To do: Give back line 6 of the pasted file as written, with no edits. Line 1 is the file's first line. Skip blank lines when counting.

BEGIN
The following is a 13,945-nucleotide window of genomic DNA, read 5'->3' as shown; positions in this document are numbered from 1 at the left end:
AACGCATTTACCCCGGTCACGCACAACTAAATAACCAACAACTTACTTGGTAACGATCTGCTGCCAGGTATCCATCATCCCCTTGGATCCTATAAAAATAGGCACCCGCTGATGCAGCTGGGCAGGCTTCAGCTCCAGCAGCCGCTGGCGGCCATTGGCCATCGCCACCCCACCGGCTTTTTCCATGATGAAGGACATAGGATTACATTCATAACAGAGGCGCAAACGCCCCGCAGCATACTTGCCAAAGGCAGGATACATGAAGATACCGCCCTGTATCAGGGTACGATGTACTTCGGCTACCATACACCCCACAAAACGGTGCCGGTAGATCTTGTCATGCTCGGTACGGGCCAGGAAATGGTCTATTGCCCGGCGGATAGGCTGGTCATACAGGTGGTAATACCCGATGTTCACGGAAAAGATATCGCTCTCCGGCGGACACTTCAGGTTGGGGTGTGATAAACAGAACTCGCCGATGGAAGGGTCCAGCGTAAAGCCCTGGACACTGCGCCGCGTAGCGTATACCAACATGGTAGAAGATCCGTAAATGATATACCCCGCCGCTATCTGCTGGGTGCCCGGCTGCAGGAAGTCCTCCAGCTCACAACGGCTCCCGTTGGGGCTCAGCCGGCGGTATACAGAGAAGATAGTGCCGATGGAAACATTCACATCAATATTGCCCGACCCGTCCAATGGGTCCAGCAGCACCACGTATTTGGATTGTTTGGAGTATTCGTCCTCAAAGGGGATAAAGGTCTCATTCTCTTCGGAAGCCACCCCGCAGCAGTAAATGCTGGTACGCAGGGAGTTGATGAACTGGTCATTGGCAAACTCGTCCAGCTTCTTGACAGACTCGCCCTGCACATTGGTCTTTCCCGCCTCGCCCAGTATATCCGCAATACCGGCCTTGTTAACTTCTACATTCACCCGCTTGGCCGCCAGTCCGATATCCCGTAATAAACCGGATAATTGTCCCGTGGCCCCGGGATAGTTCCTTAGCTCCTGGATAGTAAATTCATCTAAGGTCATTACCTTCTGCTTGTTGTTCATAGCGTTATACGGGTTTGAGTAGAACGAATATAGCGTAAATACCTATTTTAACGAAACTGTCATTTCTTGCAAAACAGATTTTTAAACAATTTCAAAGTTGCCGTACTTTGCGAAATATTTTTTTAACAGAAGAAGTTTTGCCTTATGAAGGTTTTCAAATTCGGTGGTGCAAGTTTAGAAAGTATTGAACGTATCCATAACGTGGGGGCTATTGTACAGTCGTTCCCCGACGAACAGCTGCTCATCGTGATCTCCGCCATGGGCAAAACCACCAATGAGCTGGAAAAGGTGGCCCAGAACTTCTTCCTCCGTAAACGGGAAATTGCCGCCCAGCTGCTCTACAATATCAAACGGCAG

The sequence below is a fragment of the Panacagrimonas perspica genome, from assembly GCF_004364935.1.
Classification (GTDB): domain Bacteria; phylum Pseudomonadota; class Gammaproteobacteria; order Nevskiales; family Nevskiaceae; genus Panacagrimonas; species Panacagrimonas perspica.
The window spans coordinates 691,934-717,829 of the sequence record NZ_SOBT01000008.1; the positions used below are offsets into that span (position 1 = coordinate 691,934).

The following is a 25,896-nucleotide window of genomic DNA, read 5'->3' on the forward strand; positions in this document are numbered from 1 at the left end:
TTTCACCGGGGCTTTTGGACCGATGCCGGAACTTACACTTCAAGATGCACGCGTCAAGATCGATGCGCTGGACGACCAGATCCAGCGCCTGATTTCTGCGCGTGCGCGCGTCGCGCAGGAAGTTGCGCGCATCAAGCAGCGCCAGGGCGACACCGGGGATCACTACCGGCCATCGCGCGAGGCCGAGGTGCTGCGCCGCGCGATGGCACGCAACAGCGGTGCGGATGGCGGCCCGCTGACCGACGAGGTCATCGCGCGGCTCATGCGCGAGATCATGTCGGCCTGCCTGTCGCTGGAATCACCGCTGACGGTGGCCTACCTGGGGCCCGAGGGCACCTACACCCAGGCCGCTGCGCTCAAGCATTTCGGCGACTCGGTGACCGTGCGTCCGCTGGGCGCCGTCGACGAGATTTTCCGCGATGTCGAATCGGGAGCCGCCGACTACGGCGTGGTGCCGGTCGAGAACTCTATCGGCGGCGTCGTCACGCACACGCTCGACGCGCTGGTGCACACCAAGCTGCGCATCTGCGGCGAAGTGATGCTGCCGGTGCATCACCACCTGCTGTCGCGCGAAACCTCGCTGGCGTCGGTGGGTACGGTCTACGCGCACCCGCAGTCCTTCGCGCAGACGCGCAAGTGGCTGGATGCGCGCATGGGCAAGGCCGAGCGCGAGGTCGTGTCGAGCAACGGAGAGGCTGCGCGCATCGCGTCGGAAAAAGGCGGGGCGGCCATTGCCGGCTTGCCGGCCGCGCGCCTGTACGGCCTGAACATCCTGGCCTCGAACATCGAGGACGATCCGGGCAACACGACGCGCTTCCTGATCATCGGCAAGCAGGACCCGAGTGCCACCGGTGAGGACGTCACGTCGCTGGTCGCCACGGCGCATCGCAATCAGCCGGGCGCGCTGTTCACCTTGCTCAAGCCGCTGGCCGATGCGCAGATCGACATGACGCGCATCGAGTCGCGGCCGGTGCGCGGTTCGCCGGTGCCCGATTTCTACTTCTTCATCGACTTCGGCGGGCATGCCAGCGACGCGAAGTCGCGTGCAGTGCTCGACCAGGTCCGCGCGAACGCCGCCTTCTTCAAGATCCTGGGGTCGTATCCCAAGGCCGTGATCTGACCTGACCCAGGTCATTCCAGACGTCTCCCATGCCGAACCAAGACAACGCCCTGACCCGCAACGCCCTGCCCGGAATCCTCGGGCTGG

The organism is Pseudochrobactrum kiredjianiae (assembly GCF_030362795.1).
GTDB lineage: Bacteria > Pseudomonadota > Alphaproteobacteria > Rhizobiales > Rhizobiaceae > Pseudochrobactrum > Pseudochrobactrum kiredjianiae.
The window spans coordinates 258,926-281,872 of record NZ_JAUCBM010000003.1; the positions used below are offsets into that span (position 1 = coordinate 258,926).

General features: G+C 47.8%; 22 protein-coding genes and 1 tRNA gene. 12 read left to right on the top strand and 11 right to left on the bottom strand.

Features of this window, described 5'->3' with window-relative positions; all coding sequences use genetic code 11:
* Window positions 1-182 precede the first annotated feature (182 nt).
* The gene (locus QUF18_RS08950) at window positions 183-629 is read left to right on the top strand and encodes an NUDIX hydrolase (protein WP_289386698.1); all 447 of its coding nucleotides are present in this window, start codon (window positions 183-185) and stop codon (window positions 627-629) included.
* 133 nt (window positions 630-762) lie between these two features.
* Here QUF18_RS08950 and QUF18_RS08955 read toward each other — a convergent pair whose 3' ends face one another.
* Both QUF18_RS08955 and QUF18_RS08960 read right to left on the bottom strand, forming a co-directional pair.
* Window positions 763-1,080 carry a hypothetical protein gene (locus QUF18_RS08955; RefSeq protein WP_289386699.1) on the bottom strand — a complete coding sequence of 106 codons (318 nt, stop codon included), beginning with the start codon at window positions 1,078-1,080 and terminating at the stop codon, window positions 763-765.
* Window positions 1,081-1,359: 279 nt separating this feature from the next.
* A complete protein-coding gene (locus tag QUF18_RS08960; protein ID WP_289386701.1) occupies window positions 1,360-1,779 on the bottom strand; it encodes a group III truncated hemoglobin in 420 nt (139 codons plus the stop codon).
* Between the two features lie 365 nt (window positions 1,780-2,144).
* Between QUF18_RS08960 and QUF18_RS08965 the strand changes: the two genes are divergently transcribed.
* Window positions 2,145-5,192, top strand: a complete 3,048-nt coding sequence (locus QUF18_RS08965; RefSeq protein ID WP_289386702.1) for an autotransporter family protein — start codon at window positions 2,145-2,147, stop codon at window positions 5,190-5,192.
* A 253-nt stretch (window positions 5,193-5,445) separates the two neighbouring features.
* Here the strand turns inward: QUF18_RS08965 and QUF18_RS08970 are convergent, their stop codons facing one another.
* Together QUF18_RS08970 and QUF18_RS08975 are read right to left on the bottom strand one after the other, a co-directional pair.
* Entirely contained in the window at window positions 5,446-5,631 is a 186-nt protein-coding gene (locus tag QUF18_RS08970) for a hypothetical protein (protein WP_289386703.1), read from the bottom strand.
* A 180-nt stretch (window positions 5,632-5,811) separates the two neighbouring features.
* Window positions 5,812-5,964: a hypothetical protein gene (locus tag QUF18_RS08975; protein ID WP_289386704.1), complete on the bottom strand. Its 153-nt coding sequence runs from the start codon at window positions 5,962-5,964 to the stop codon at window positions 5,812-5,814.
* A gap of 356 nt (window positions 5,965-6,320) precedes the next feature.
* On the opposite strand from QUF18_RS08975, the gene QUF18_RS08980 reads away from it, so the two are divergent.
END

The following is a 25,896-nucleotide window of genomic DNA, read 5'->3' on the forward strand; positions in this document are numbered from 1 at the left end: